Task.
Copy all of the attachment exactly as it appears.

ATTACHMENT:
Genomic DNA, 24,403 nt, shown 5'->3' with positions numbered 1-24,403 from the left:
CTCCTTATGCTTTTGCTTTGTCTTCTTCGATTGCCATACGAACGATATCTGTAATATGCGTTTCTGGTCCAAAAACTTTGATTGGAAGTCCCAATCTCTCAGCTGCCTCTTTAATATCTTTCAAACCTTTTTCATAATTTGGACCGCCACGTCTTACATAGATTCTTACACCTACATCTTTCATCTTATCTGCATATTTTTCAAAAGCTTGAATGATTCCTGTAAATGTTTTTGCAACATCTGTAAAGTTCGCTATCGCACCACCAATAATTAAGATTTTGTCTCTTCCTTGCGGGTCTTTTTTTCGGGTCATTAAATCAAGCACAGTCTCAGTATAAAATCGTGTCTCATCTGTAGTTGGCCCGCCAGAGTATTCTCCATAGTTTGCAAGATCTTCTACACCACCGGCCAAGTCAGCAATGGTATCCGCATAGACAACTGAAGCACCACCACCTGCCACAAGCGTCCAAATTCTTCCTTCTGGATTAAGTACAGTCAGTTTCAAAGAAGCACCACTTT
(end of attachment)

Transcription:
Genomic DNA, 24,403 nt, shown 5'->3' with positions numbered 1-24,403 from the left:
CTCCTTATGCTTTTGCTTTGTCTTCTTCGATTGCCATACGAACGATATCTGTAATATGCGTTTCTGGTCCAAAAACTTTGATTGGAAGTCCCAATCTCTCAGCTGCCTCTTTAATATCTTTCAAACCTTTTTCATAATTTGGACCGCCACGTCTTACATAGATTCTTACACCTACATCTTTCATCTTATCTGCATATTTTTCAAAAGCTTGAATGATTCCTGTAAATGTTTTTGCAACATCTGTAAAGTTCGCTATCGCACCACCAATAATTAAGATTTTGTCTCTTCCTTGCGGGTCTTTTTTTCGGGTCATTAAATCAAGCACAGTCTCAGTATAAAATCGTGTCTCATCTGTAGTTGGCCCGCCAGAGTATTCTCCATAGTTTGCAAGATCTTCTACACCACCGGCCAAGTCAGCAATGGTATCCGCATAGACAACTGAAGCACCACCACCTGCCACAAGCGTCCAAATTCTTCCTTCTGGATTAAGTACAGTCAGTTTCAAAGAAGCACCACTTT